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Graphs in R


Graphs in R language are used to represent and understand the data you are working with. In this category you will find all the tutorials that explain how to create graphics in R, from simple to more advanced plots. In addition, there are also tutorials about how to customize the graphical parameters in order to create beautiful graphs in R, and even how to export plots in high definition, using the R base grDevices package, to be used in documents.

The three main ways to create R graphs are using the R base functions, the ggplot2 library or the lattice package:

  1. Base R graphics

    The graphics package is an R base package for creating graphs. The plot function is the most basic function to create plots in R. With this plotting function you can create several types of plots, like line charts, barplots or even boxplots, depending on the input.
  2. The ggplot2 package

    The ggplot2 package was developed by Hadley Wickham as an implementation of the "Grammar of Graphics". This way, charts are created using a layer structure that allows you to add more elements to the chart using a simple syntax.
  3. The lattice package

    The lattice library was created by Deepayan Sarkar and was developed as an alternative to the R base graphics tools, taking as an inspiration the Trellis graphics. This package is especially relevant when it comes to multivariate data representations.


There are lots of types of plots in R and the choice will depend on the objectives of your study and on your data. Hence, you can create different types of statistical representations to discover all the patterns in the observations. These representations include:

  1. Scatter plots

    Scatter plots, also known as dispersion graphs, scatter charts o scatter diagrams allows to visually check the relation between two or three variables for 3D scatter plots. If you are working with several variables you can create a pairwise comparison with a scatter matrix.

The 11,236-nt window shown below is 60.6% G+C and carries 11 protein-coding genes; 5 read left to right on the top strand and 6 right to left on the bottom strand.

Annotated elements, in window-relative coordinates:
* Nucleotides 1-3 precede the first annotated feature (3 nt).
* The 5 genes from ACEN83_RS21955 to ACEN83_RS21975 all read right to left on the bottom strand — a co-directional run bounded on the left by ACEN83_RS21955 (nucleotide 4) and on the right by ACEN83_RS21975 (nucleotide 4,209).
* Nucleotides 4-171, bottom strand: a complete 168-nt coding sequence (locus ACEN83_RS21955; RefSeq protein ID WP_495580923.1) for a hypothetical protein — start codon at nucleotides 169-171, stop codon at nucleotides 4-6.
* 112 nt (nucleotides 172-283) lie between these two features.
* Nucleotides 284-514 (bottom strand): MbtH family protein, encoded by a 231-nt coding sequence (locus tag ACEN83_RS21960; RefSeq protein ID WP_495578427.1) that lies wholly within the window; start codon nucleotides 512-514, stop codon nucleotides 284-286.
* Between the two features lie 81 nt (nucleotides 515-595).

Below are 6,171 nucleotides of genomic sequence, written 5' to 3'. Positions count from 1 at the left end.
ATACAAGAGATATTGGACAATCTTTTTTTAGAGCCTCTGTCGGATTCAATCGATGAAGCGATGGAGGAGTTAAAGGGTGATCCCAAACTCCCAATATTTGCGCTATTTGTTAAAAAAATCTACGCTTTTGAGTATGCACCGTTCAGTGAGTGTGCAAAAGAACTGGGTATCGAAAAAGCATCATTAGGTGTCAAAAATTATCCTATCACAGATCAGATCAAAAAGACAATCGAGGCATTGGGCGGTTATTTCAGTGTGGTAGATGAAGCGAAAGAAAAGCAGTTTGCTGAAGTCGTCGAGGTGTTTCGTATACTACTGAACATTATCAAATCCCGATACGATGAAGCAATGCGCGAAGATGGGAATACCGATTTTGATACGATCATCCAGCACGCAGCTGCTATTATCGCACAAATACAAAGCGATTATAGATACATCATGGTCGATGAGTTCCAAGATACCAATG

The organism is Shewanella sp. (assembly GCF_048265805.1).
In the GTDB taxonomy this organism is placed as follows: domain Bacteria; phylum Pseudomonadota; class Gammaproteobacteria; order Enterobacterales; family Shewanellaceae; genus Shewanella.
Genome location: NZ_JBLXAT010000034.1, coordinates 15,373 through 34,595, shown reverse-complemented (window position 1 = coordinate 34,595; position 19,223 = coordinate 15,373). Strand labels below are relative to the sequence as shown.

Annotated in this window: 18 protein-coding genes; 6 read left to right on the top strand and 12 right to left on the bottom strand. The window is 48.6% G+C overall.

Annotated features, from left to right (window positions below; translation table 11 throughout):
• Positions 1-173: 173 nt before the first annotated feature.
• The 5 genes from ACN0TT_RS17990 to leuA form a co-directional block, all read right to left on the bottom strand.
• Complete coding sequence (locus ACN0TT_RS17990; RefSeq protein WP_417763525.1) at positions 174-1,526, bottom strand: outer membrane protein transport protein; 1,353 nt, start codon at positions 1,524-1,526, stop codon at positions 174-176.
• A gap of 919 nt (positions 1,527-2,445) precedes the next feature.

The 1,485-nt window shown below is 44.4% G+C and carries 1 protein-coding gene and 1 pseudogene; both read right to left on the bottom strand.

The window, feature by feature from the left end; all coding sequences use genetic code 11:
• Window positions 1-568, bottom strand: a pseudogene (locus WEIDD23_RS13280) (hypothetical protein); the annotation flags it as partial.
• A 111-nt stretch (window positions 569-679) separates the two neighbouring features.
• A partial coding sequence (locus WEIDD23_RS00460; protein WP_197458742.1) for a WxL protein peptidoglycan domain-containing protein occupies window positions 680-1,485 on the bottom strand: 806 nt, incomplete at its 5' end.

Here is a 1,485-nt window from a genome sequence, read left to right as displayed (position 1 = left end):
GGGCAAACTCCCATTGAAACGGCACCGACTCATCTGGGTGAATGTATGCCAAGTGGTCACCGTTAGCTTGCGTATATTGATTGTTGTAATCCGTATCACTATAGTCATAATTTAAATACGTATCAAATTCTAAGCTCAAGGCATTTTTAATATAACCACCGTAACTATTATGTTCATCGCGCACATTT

2. Barplots

    Bar plots are a type of graph very usuful to represent the count of any categorical variable. You can also create bar charts for several groups or even summarize some characterist of a variable depending against some groups. Other related graphs for categorical data in R are spineplots or mosaicplots.
  3. Histograms

    Histograms help to understand the underlying distribution of the data you are working with. This type of R graph can be easily created with the hist function.
  4. Density plots

    Density plots are smoothed versions of the histograms using non parametric statistical techniques.
  5. Boxplots

    Box plots are designed to represent some characteristics of the data like dispersion or skewness and also to identify outliers. The box represents the 50% of the data starting at the firs quartile and ending in the third, where the central line represents the median.
  6. Other plots

    There are lots of graphics for representating data in addition to those previously mentioned, like dotcharts, qq-plots, beanplots among others. Navigate through the pages of this category and learn all about R graphs.